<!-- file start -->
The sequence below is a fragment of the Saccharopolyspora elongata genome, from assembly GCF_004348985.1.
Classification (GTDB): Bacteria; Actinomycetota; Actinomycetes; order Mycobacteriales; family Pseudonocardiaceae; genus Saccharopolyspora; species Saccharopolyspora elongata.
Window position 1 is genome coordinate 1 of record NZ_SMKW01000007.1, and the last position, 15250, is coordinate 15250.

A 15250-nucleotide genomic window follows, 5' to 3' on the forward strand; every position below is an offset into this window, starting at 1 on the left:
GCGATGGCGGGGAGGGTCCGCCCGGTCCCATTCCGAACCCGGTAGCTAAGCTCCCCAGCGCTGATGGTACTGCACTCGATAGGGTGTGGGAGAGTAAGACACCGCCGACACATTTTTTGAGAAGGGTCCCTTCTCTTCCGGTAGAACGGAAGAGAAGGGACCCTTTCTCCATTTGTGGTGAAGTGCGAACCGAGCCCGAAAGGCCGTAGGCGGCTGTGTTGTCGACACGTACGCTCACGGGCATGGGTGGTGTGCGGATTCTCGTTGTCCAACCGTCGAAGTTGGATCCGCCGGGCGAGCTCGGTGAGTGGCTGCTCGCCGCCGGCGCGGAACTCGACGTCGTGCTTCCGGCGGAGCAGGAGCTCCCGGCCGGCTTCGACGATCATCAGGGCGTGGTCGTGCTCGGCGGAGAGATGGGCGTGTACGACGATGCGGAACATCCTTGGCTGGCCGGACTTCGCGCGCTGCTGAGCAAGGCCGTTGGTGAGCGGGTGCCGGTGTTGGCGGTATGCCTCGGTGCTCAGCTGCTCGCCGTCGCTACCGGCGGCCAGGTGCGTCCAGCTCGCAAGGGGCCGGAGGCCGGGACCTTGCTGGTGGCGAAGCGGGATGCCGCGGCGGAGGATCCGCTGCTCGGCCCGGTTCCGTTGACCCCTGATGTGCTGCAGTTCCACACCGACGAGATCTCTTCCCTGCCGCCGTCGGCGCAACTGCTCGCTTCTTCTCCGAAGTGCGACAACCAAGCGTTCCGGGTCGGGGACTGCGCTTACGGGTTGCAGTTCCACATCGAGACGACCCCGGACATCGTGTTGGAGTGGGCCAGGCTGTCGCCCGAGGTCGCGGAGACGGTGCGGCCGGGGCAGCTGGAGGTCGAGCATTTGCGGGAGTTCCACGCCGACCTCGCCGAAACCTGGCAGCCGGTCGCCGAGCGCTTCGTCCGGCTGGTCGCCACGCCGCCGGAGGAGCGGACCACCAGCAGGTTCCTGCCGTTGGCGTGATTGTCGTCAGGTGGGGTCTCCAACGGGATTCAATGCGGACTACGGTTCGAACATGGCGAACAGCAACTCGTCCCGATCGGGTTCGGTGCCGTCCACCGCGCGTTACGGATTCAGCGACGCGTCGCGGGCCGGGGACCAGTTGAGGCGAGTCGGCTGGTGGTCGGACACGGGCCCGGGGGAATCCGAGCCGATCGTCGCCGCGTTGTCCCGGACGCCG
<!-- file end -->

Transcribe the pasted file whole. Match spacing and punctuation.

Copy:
The sequence below is a fragment of the Saccharopolyspora elongata genome, from assembly GCF_004348985.1.
Classification (GTDB): Bacteria; Actinomycetota; Actinomycetes; order Mycobacteriales; family Pseudonocardiaceae; genus Saccharopolyspora; species Saccharopolyspora elongata.
Window position 1 is genome coordinate 1 of record NZ_SMKW01000007.1, and the last position, 15250, is coordinate 15250.

A 15250-nucleotide genomic window follows, 5' to 3' on the forward strand; every position below is an offset into this window, starting at 1 on the left:
GCGATGGCGGGGAGGGTCCGCCCGGTCCCATTCCGAACCCGGTAGCTAAGCTCCCCAGCGCTGATGGTACTGCACTCGATAGGGTGTGGGAGAGTAAGACACCGCCGACACATTTTTTGAGAAGGGTCCCTTCTCTTCCGGTAGAACGGAAGAGAAGGGACCCTTTCTCCATTTGTGGTGAAGTGCGAACCGAGCCCGAAAGGCCGTAGGCGGCTGTGTTGTCGACACGTACGCTCACGGGCATGGGTGGTGTGCGGATTCTCGTTGTCCAACCGTCGAAGTTGGATCCGCCGGGCGAGCTCGGTGAGTGGCTGCTCGCCGCCGGCGCGGAACTCGACGTCGTGCTTCCGGCGGAGCAGGAGCTCCCGGCCGGCTTCGACGATCATCAGGGCGTGGTCGTGCTCGGCGGAGAGATGGGCGTGTACGACGATGCGGAACATCCTTGGCTGGCCGGACTTCGCGCGCTGCTGAGCAAGGCCGTTGGTGAGCGGGTGCCGGTGTTGGCGGTATGCCTCGGTGCTCAGCTGCTCGCCGTCGCTACCGGCGGCCAGGTGCGTCCAGCTCGCAAGGGGCCGGAGGCCGGGACCTTGCTGGTGGCGAAGCGGGATGCCGCGGCGGAGGATCCGCTGCTCGGCCCGGTTCCGTTGACCCCTGATGTGCTGCAGTTCCACACCGACGAGATCTCTTCCCTGCCGCCGTCGGCGCAACTGCTCGCTTCTTCTCCGAAGTGCGACAACCAAGCGTTCCGGGTCGGGGACTGCGCTTACGGGTTGCAGTTCCACATCGAGACGACCCCGGACATCGTGTTGGAGTGGGCCAGGCTGTCGCCCGAGGTCGCGGAGACGGTGCGGCCGGGGCAGCTGGAGGTCGAGCATTTGCGGGAGTTCCACGCCGACCTCGCCGAAACCTGGCAGCCGGTCGCCGAGCGCTTCGTCCGGCTGGTCGCCACGCCGCCGGAGGAGCGGACCACCAGCAGGTTCCTGCCGTTGGCGTGATTGTCGTCAGGTGGGGTCTCCAACGGGATTCAATGCGGACTACGGTTCGAACATGGCGAACAGCAACTCGTCCCGATCGGGTTCGGTGCCGTCCACCGCGCGTTACGGATTCAGCGACGCGTCGCGGGCCGGGGACCAGTTGAGGCGAGTCGGCTGGTGGTCGGACACGGGCCCGGGGGAATCCGAGCCGATCGTCGCCGCGTTGTCCCGGACGCCG